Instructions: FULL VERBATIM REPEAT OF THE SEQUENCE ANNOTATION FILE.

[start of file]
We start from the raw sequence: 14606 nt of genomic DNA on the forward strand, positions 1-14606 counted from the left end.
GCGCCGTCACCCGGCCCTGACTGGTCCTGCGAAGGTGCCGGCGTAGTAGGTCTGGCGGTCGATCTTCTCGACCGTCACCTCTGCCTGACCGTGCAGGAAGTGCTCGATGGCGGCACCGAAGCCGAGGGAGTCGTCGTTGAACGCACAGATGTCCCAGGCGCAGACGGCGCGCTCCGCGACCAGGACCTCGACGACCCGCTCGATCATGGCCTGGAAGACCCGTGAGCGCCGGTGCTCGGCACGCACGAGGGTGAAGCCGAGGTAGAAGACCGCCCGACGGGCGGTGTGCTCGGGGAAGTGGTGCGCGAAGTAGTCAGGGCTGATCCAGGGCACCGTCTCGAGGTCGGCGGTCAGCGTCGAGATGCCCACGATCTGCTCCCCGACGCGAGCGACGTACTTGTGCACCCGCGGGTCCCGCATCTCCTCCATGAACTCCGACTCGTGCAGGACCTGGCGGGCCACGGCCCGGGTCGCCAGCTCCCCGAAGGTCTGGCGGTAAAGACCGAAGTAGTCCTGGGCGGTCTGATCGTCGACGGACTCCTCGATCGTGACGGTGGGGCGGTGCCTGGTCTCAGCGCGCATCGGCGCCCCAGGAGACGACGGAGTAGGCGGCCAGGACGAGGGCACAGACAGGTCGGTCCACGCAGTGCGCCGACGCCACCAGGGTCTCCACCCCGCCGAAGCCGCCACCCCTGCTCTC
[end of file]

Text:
We start from the raw sequence: 14606 nt of genomic DNA on the forward strand, positions 1-14606 counted from the left end.
GCGCCGTCACCCGGCCCTGACTGGTCCTGCGAAGGTGCCGGCGTAGTAGGTCTGGCGGTCGATCTTCTCGACCGTCACCTCTGCCTGACCGTGCAGGAAGTGCTCGATGGCGGCACCGAAGCCGAGGGAGTCGTCGTTGAACGCACAGATGTCCCAGGCGCAGACGGCGCGCTCCGCGACCAGGACCTCGACGACCCGCTCGATCATGGCCTGGAAGACCCGTGAGCGCCGGTGCTCGGCACGCACGAGGGTGAAGCCGAGGTAGAAGACCGCCCGACGGGCGGTGTGCTCGGGGAAGTGGTGCGCGAAGTAGTCAGGGCTGATCCAGGGCACCGTCTCGAGGTCGGCGGTCAGCGTCGAGATGCCCACGATCTGCTCCCCGACGCGAGCGACGTACTTGTGCACCCGCGGGTCCCGCATCTCCTCCATGAACTCCGACTCGTGCAGGACCTGGCGGGCCACGGCCCGGGTCGCCAGCTCCCCGAAGGTCTGGCGGTAAAGACCGAAGTAGTCCTGGGCGGTCTGATCGTCGACGGACTCCTCGATCGTGACGGTGGGGCGGTGCCTGGTCTCAGCGCGCATCGGCGCCCCAGGAGACGACGGAGTAGGCGGCCAGGACGAGGGCACAGACAGGTCGGTCCACGCAGTGCGCCGACGCCACCAGGGTCTCCACCCCGCCGAAGCCGCCACCCCTGCTCTC